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Will cookies disappear? Learn 3 ways to improve addressability

Amazon Ads shares three ways to improve addressability in a world with or without cookies

In truth, it doesn’t matter when – or if – third-party cookies go away for good.

Despite the industry’s collective hand-wringing, we’re in a moment rife with possibility. The advertising industry has never been better positioned to think differently about how to delight consumers with useful and relevant advertising while continuing to prioritise their trust. Of course, this requires making use of different, sometimes new technologies and tactics and embracing an open mind.

Here are a few recommendations for your advertising strategy as we inch closer to 2024 – regardless of whether cookies disappear.

1. Maximise first-party signals

At first, this may sound like nothing new. After all, brands have been ingesting first-party signals for years now. But as we move away from third-party cookies, the necessary shift is in understanding that it’s not just about the number of insights and signals advertisers have.

Instead, brands should be exploring and maximising the utility of their signals and insights. For many, figuring out how to do this is still a work in progress.

In the coming months, confirm that you have the ability to better understand your customers by working with ad tech providers that can help you make sense of and use your first-party signals in a privacy-safe manner. This can take many shapes.

At Amazon Ads, we have worked to empower brands to analyse their pseudonymised signals. They can discover new insights that inform activation strategies or combine them with Amazon Ads pseudonymised signals to create better connections with consumers in the Amazon Marketing Cloud (AMC), our cloud-based clean room solution. They can take action on those audiences in the Amazon DSP to reach their audience both on and off Amazon properties

And it doesn’t begin and end with audience activation. Your first-party signals are your primary source of truth. You leave opportunities on the table by not fully putting first-party signals to work.

2. Combine with and learn from other sources of truth

A brand’s first-party signals are like a seed that can blossom into something greater with a little help. That’s why we’re encouraging brands to enrich their first-party signals with additional quality signals. It’s essential to get into this habit now, regardless of what happens to cookies.

Working with ad tech providers that have their own quality, differentiated first-party signals can help to make your signals even more powerful. As a recent report from Forrester stated, “differentiated access” to first-party signals sets a DSP apart. When we think about what that means at Amazon Ads, we consider the browsing, streaming and shopping signals populated by the breadth of insights available only to us.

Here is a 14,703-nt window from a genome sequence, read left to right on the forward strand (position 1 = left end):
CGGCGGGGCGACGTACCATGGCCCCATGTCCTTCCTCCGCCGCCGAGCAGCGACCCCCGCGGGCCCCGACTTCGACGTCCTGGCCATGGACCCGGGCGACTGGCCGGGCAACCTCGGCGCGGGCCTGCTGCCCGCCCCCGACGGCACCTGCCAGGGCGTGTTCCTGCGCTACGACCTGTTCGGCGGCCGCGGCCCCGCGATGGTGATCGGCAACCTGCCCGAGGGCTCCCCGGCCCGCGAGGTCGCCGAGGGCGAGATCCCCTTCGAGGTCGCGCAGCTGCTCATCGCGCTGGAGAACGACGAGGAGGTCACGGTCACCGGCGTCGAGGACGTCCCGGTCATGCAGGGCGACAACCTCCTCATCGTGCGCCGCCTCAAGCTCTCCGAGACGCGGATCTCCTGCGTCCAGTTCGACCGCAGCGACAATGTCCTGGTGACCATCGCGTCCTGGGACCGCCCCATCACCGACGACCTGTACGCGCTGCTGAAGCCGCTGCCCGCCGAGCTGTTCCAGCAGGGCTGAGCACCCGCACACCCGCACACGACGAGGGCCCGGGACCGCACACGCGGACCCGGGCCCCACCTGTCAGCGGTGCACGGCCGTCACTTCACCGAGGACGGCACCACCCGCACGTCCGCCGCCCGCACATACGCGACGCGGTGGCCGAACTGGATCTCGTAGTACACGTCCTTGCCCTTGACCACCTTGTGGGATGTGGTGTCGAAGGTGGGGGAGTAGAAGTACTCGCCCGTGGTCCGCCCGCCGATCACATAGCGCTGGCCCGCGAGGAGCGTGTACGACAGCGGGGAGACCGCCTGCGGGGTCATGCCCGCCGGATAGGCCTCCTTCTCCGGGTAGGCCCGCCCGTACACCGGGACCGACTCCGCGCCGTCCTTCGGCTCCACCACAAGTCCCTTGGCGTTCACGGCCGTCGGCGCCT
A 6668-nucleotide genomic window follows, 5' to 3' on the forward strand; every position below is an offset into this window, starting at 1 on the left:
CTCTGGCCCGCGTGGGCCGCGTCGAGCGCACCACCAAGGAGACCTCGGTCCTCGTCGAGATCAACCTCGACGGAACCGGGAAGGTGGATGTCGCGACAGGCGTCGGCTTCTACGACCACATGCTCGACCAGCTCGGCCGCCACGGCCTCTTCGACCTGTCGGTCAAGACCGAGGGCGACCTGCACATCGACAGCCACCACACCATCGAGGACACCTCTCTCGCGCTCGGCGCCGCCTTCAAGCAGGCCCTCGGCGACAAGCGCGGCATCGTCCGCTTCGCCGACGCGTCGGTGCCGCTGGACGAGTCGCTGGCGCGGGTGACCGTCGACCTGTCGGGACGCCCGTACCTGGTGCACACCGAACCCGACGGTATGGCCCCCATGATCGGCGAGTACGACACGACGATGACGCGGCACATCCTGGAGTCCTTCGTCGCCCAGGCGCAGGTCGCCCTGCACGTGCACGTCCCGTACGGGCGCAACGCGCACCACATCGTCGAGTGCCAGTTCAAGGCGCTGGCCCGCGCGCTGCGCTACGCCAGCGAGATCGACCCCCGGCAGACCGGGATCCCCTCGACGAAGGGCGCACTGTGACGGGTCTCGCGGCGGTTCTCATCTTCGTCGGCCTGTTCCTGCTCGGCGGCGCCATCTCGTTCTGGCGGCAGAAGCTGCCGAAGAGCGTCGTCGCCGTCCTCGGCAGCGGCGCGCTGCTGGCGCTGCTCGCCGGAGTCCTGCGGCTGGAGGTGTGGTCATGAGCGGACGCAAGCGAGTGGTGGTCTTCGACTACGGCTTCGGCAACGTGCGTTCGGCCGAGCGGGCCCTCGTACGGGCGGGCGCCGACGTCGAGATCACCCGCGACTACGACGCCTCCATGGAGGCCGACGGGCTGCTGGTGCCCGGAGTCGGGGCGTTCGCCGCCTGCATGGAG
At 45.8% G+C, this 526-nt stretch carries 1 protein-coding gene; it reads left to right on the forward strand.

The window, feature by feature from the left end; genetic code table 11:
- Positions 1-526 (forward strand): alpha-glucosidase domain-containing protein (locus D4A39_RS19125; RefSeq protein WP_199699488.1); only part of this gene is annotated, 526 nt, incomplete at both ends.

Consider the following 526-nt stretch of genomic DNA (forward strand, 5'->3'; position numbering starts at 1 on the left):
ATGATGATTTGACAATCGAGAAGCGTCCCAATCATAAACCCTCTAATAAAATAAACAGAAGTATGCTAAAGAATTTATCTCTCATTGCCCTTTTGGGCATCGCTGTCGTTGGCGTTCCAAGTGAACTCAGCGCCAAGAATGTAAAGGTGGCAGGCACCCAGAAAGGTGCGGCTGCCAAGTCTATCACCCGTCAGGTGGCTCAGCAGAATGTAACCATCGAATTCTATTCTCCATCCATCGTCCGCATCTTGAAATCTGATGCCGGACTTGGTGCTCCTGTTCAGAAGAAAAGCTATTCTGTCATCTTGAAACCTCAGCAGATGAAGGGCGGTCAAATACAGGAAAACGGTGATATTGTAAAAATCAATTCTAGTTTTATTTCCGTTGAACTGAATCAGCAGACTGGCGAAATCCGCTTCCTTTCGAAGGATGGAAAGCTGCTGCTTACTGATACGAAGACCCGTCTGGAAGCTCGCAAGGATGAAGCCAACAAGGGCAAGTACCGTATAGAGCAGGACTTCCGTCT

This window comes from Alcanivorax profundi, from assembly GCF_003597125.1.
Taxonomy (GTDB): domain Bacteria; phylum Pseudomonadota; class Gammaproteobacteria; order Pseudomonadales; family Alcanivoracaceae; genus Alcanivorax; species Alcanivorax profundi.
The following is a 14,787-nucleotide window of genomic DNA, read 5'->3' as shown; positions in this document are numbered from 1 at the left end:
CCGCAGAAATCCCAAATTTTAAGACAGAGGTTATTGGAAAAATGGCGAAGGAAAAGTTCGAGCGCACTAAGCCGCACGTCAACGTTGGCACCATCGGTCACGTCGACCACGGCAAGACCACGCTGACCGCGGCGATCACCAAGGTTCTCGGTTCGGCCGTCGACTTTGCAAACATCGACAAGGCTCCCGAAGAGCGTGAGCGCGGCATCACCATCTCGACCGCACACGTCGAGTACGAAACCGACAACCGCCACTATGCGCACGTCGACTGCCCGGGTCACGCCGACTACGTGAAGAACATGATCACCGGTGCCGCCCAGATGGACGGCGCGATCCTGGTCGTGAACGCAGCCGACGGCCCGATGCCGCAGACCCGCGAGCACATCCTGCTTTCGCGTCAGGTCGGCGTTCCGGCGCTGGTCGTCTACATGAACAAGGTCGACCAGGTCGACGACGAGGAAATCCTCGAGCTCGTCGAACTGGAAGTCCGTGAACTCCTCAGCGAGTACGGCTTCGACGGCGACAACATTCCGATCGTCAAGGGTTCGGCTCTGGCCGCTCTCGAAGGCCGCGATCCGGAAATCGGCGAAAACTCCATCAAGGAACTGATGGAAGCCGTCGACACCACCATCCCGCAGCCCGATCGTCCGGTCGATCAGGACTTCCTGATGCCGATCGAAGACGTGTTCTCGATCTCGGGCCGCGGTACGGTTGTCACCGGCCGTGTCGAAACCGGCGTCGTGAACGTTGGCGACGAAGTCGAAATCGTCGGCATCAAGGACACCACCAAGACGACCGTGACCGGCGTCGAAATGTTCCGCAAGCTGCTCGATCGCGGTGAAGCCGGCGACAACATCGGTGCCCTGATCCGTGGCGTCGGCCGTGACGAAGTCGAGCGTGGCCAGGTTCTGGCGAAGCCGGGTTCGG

And the quality of signals matters. The combination of your first-party signals with those available through a DSP with differentiated access can help enrich campaign recommendations and optimisations and expand reach with lookalike audiences based on your signals.

The “seed” of a brand’s first-party signals enriched with additional quality signals can inform machine learning models, for example, in a DSP that can better predict ad relevance.

3. Lean into modelled signals

This begins with a mindset shift. If you’re constantly trying to “keep pace” – in this case, by maintaining the same strategies to meet performance metrics made possible by cookies you’re setting yourself up to stay afloat, not succeed. Brands should instead be focused on determining the best ways to use probabilistic methodologies to both reach audiences and measure ad performance accurately.

Brands should also be mindful of matching the moment to the message in their ads. Content focused on an upcoming basketball game that’s accessed on mobile devices during rush hour may indicate readers have an interest in comparing ticket prices. There are methods of reaching audiences during these moments that don’t involve first-party signals, but rather the context of an opportunity as understood by probabilistic signals.

You should still focus on your objectives, but consider other methods of getting there. Brands poised to weather the death of the cookie will benefit by being flexible and taking advantage of predictive-based modelling methodologies. That might mean adjusting your CPA expectations to achieve scale or perhaps even exploring new ways of measuring success.

Certainly, first-party signals are critical. But as technology advances, probabilistic signals are increasingly valuable. That is, as long as they are built on top of sound technology and consumer understanding, with a provider that has always put customer privacy first.